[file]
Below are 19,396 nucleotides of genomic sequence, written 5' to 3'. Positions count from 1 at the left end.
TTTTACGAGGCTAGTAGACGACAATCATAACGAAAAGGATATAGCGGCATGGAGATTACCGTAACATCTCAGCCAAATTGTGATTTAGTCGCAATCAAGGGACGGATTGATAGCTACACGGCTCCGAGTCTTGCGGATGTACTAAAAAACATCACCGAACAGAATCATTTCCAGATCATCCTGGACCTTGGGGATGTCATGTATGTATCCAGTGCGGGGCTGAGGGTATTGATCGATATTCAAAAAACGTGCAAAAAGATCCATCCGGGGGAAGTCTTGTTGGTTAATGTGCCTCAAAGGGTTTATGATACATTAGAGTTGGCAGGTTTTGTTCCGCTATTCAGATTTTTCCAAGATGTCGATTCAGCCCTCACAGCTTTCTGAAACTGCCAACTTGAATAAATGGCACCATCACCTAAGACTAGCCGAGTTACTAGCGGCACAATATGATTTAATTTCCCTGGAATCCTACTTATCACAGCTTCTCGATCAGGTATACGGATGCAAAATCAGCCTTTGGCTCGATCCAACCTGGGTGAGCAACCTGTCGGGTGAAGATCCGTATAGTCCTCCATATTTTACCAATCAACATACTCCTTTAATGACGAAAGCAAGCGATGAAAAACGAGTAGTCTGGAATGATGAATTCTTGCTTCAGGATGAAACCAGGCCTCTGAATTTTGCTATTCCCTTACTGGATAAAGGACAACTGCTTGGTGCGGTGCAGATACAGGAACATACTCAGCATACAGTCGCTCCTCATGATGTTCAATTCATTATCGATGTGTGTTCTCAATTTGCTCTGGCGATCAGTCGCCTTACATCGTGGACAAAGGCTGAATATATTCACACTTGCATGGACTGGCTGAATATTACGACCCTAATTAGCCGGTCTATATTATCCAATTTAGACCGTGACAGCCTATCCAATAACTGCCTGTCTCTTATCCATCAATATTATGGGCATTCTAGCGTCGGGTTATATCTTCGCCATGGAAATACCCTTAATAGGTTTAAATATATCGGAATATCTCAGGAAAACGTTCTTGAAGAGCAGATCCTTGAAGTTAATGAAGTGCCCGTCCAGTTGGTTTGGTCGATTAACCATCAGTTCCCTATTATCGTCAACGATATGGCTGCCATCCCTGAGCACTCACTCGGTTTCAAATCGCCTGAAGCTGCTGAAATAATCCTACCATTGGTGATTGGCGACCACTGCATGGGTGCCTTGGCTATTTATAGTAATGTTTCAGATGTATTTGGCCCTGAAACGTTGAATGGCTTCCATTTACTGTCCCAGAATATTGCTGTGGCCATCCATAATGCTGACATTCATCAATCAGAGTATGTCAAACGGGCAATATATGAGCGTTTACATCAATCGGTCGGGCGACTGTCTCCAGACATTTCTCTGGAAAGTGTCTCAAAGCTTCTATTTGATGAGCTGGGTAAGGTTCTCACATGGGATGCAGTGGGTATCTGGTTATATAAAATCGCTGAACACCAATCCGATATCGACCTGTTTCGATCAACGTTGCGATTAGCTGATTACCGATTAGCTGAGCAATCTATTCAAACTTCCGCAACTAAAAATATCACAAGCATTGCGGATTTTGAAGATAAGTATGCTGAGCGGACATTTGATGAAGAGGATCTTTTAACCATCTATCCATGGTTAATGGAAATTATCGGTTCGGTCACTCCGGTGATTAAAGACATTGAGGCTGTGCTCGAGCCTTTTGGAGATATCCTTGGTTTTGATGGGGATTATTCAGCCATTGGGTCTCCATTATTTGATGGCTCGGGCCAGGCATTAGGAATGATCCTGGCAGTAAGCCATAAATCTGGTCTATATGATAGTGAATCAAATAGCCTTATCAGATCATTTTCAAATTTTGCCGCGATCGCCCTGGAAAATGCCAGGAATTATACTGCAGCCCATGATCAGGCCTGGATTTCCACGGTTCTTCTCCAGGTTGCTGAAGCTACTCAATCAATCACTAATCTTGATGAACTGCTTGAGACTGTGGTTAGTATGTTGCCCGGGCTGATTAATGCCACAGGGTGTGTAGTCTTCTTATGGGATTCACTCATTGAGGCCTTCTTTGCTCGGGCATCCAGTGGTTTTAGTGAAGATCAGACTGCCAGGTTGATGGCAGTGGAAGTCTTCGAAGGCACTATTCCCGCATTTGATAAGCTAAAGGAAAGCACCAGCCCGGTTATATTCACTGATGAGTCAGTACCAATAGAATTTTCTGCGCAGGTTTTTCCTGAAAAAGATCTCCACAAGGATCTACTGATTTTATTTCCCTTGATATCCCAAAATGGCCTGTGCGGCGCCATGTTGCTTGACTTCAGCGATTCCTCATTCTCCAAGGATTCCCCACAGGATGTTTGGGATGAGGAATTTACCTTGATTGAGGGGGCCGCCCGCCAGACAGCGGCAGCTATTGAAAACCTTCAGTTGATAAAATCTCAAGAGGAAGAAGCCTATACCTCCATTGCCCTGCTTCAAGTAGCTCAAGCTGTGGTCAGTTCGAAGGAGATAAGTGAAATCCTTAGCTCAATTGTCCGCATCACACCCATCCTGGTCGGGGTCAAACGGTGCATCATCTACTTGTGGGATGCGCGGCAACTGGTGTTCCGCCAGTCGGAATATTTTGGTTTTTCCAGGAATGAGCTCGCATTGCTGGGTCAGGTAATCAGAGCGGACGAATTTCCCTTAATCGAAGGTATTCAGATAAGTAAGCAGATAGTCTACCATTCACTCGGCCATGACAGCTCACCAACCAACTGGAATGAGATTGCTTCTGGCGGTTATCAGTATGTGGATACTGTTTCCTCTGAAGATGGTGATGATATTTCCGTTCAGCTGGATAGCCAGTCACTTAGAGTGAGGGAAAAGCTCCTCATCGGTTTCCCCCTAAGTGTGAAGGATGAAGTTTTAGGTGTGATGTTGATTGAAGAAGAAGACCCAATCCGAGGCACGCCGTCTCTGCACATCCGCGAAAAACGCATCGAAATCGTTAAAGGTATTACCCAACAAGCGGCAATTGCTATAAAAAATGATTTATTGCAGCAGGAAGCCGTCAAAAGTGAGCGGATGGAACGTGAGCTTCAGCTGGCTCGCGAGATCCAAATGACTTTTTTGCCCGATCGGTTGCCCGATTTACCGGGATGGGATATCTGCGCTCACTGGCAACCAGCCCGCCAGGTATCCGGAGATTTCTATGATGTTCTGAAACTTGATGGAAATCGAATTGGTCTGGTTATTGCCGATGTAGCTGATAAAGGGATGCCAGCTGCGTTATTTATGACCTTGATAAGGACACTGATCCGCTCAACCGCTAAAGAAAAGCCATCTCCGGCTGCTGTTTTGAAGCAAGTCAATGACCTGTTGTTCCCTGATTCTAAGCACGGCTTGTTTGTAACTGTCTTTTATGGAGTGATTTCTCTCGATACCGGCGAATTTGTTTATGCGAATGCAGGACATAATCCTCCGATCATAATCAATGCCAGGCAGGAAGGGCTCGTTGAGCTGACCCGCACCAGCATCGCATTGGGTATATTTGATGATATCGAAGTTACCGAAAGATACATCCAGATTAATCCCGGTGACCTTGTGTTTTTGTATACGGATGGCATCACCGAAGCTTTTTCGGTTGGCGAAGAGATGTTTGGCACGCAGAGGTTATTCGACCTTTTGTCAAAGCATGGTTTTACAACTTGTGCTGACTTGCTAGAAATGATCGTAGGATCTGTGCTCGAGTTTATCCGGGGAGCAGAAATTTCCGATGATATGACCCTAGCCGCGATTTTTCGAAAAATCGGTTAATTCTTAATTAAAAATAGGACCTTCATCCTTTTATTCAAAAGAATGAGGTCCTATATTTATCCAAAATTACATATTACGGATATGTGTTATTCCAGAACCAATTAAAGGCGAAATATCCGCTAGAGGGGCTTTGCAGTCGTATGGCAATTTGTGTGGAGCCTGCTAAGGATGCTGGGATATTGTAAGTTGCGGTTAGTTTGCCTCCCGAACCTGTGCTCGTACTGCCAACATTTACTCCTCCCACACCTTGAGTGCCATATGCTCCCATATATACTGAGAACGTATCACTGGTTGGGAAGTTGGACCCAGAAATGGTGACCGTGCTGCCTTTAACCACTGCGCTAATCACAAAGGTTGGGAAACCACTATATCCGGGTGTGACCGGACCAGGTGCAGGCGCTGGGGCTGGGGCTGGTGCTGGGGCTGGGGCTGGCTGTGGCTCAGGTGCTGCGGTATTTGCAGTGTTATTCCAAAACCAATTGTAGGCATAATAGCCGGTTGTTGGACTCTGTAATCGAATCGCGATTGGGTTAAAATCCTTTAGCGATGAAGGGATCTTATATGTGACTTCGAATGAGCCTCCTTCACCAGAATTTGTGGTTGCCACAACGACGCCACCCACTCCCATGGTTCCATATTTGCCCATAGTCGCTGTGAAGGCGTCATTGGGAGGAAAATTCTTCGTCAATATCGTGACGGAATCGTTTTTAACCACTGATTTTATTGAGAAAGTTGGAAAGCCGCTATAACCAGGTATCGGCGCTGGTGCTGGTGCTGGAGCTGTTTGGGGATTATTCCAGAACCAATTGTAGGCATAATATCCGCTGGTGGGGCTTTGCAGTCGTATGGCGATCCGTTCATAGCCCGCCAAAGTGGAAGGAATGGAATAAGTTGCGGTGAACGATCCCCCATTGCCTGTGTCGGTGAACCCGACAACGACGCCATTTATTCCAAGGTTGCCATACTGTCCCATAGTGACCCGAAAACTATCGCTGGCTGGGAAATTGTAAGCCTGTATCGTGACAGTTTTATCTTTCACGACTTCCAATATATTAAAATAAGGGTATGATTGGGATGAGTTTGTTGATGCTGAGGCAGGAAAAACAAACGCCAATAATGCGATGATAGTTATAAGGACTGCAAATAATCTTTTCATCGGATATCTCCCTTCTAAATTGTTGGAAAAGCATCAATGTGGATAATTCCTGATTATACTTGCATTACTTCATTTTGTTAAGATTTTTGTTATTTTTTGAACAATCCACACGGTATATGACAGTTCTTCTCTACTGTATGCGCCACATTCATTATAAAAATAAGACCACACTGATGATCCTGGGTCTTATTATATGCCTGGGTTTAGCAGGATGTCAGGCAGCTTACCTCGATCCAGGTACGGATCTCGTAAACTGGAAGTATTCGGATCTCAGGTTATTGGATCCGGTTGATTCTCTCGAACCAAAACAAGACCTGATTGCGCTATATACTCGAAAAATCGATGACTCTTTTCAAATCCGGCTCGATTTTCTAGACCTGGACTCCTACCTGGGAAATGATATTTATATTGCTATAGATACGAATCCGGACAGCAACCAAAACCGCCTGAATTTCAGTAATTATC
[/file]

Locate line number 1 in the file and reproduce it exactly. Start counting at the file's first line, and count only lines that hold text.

Below are 19,396 nucleotides of genomic sequence, written 5' to 3'. Positions count from 1 at the left end.